Sound Visions (2013) was an early piece within this body of work. Mlasowsky began by adding glass powder to water, manipulating it by hand to create a pattern of waves—like sand on an ocean floor. She preserved these vibrations by setting them on glass sheets that were fused in a kiln. What emerged were four white plates that ripple like lunar tide pools—simultaneously natural and extraordinary. Mlasowsky digitized each image using a 3D scanner, and assigned a corresponding sound to each iridescent wave. Ultimately, the glass sculptures were presented with an accompanying soundscape arranged by Thorsten Schepers. In her installation titled Resonance (2013), Mlasowsky took a different approach to exploring the aural potential of glass. After distilling the approximately 200-resonant frequencies within the audible range for a sheet of aluminum, she played each frequency through a speaker that was attached to the aluminum plate. By using glass powder that was later kiln-formed, she was able to create a solid shape—a dark, web-like screen—to embody each sound.

Currently, Mlasowsky is pursuing her MFA at the University of Washington. She recently received a Glass Art Society Technology Advancement Grant to research a new pate de verre technique that uses 3D modeling and rapid prototyping in lieu of traditional molds. This project, which has the potential to mark a huge technological shift in the field of glassmaking, will be featured in an exhibition opening July 1, 2015 at Bullseye Projects (Portland, OR).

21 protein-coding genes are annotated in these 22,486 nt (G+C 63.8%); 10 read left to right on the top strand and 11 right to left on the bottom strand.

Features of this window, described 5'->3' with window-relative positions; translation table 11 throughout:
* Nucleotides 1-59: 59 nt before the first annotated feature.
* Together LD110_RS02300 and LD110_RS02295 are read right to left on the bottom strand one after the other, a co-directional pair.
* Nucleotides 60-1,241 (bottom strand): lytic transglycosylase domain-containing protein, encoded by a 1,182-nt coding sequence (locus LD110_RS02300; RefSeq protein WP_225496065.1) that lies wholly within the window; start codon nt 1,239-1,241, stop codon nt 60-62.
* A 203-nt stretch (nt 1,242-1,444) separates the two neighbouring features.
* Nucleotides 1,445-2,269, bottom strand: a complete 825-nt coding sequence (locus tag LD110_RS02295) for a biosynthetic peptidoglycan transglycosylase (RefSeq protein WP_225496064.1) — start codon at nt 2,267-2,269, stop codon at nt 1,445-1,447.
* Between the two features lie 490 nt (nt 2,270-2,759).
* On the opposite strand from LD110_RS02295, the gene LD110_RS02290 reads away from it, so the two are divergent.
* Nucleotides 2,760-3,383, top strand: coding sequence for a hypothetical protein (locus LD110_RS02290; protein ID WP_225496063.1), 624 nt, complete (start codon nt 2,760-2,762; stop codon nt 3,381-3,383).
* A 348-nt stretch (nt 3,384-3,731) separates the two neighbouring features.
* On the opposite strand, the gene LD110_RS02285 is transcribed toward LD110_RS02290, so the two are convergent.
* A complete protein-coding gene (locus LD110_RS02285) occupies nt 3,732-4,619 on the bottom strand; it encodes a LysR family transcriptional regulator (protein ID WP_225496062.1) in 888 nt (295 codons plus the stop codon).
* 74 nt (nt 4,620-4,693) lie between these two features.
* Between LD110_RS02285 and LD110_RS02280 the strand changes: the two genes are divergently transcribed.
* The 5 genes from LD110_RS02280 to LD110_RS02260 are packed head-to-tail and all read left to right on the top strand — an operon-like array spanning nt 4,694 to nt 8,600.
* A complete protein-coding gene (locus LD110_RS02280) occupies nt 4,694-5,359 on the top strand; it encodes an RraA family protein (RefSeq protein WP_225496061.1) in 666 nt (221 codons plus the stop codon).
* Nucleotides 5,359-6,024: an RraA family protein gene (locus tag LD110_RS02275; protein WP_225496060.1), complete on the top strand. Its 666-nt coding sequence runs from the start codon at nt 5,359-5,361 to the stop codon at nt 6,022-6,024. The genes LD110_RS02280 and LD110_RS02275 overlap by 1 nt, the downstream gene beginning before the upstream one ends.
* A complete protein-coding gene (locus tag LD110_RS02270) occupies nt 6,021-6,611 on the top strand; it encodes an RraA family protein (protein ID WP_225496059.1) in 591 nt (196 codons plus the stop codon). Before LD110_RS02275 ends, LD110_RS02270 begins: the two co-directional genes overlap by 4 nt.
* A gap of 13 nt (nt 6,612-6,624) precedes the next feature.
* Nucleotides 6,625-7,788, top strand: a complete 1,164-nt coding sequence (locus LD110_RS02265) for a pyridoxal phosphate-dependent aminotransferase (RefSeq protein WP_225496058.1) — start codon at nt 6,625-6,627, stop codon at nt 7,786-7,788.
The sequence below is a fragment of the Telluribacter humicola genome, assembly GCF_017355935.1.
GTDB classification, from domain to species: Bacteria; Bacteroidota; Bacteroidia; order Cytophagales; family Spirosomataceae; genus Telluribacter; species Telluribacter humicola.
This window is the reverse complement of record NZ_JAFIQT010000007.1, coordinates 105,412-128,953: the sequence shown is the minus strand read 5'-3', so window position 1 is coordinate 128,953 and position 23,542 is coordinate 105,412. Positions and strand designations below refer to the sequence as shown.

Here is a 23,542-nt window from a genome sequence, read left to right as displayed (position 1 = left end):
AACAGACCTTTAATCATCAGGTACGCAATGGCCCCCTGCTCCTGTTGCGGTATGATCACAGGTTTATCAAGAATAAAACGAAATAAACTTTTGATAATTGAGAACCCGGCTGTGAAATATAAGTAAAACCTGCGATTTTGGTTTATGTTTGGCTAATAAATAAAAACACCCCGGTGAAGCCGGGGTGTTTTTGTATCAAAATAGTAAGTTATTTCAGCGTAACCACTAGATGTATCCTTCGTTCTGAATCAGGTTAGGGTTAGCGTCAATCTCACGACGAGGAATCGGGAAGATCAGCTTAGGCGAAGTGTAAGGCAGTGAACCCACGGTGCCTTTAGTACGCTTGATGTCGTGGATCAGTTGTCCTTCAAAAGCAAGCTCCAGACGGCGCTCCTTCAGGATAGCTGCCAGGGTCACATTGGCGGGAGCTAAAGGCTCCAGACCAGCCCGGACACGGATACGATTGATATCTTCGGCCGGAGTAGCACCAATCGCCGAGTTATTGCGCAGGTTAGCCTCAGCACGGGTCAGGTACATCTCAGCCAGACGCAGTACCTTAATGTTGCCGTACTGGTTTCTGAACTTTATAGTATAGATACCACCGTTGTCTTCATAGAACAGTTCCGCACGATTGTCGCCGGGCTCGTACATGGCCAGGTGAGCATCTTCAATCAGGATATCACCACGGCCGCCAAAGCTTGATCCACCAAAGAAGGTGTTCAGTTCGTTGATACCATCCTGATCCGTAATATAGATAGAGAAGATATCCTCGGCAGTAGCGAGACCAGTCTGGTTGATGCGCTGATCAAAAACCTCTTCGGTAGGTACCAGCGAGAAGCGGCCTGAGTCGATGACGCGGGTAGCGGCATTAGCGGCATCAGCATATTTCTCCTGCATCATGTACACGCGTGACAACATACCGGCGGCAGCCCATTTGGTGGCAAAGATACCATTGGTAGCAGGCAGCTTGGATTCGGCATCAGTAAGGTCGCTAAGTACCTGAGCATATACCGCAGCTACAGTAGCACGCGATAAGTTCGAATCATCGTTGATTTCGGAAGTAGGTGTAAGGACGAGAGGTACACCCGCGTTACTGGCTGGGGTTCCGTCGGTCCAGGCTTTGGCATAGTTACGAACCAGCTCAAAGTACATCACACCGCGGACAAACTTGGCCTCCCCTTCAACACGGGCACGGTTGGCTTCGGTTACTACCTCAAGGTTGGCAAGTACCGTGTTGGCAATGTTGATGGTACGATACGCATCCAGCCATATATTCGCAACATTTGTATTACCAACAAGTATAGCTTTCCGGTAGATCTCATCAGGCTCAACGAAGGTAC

Despite the lure of the digital, Andy Paiko is a glass artist who remains entirely enthralled by the technology of centuries past—the mechanical. Paiko is recognized for his flawless glassblowing technique in the tradition of Czech and Venetian artisans. What makes his work decidedly contemporary is not his medium, but the conceptual threads underlying his practice. Working alone in his Portland, Oregon studio, Paiko produces objects so tightly wound, their component parts lock together like the cogs of an intricate machine.

His recent piece, Pumpjack (2014), incorporates wood, brass, and leather into a composition of blown, sculpted, and cut clear glass. A miniature version of the monumental pump-jacks seen in the oil producing regions of the south and west, Paiko's sculpture inhales upward, and deflates back, glimmering with a sense of playfulness—a wholly theatrical thing. Like his earlier Spinning Wheel (2007), Pumpjack draws you in with its mesmerizing motion and keeps you enthralled by the imaginative potential of the medium. The sculptures modulate with routine whirs and thrusts that, like the capacity to work glass, point to human mastery over the natural world. Both real-life referent and sculptural representation signify the transformation of raw material. They operate simultaneously as mechanical mysteries and human-engineered marvels.